Medical Malpractice and Personal Injury Law Blog

Future Health Damages Linked to Early Water Contamination

Posted by Charles Gilman | Jun 02, 2016 | 0 Comments

We often take for granted the safety of surroundings. Toxic chemicals associated with dangerous health risks are often lurking in our water, home products, and even in our children's toys.

Last year, researches at the Boston University School of Public Health released a study in the Environmental Health journal on the health effects of the chemical tetrachloroethlene, also known as perchloroethylene or PCE.

Between the 1960's and 1980's, over 600 miles of pipelines were contaminated with the neurotoxin, unbeknownst, a fact that went unknown to residents for over 30 years. Health experts at Boston University wanted to see if there was a connection between exposure to TCE and adult risky behavior—like drug use—later in life.

PCE used to be a part of the vinyl liner that was used in pipes for drinking water. Though PCE is no longer used in those kinds of pipes today, it is still commonly used in dry cleaning, spot remover, water repellent, wood cleaner, and metal degreasing solutions. Its use in industrial products often causes it to leak into ground water systems and mix into drinking water.

The Environmental Protection Agency classified PCE as a “likely human carcinogen”, meaning it can cause cancer. It can also harm the nervous system, impact visual memory, and damage color vision and the ability to process information. PCE evaporates in the air and has a sweet odor. When inhaled it can cause headaches, difficulties with muscle coordination, and problems with the nervous system.

Individuals cane be exposed to PCE in the water by directly ingesting the water, by taking baths or showers in the water and absorbing the chemical through the skin, or by inhaling the chemical in steam or in products like spot removers, dry cleaning solutions, and water repellents.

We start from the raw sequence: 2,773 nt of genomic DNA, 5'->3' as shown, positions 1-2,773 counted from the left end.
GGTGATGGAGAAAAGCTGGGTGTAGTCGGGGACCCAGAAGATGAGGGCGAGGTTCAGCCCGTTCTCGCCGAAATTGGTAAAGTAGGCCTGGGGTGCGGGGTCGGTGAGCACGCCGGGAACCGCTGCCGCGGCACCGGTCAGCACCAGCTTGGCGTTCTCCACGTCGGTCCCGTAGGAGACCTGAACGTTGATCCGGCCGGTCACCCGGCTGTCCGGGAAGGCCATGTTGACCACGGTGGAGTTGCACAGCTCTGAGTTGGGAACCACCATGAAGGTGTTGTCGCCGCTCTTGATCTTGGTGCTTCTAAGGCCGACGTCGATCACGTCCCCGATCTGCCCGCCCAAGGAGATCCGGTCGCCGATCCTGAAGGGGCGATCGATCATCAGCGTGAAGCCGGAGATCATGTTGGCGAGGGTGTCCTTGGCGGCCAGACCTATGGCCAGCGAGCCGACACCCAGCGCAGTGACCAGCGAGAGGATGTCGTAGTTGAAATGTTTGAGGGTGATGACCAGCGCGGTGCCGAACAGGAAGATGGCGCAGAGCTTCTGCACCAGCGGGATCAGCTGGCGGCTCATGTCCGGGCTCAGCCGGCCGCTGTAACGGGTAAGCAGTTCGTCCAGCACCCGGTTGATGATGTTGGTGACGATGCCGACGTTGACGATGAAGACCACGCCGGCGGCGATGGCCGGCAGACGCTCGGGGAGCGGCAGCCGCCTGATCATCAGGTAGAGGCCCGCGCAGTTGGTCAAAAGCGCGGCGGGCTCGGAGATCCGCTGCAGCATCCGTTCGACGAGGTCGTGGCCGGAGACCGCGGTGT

The researchers of the study found that children of women who had high exposure to PCE while pregnant were about 1.6 times more likely to use illegal drugs as teenagers or adults. Individuals that had high exposure to the chemical were also 30% to 60% more likely to smoke or drink.

This was the first study of its kind to look at long-term effects of PCE exposure. PCE continues to be used as a common commercial chemical, so the risk of exposure remains high. The researchers of the study noted that every year in the United States, over 650,000 workers are exposed to PCE.

If you have been exposed to PCE in your water supply, through products, or through your work environment, you need to contact a personal injury attorney. Individuals exposed to PCE can file claims even if they have not suffered any noticeable injuries; fear of a future injury is admissible.

Toxic chemicals are used in many common products these days, allowing for dangerous exposure and health problems in workers who use these chemicals, individuals who use the products, and unsuspecting residents who use contaminated groundwater.

If you think you have suffered exposure to a dangerous chemical, contact a personal injury attorney today.

About the Author

Charles Gilman

As managing partner and co-founder of Gilman & Bedigian, it is my mission to help our clients recover and get their lives back on track. I strongly believe that every person who is injured by a wrongful act deserves compensation, and I will do my utmost to bring recompense to those who need and deserve it.

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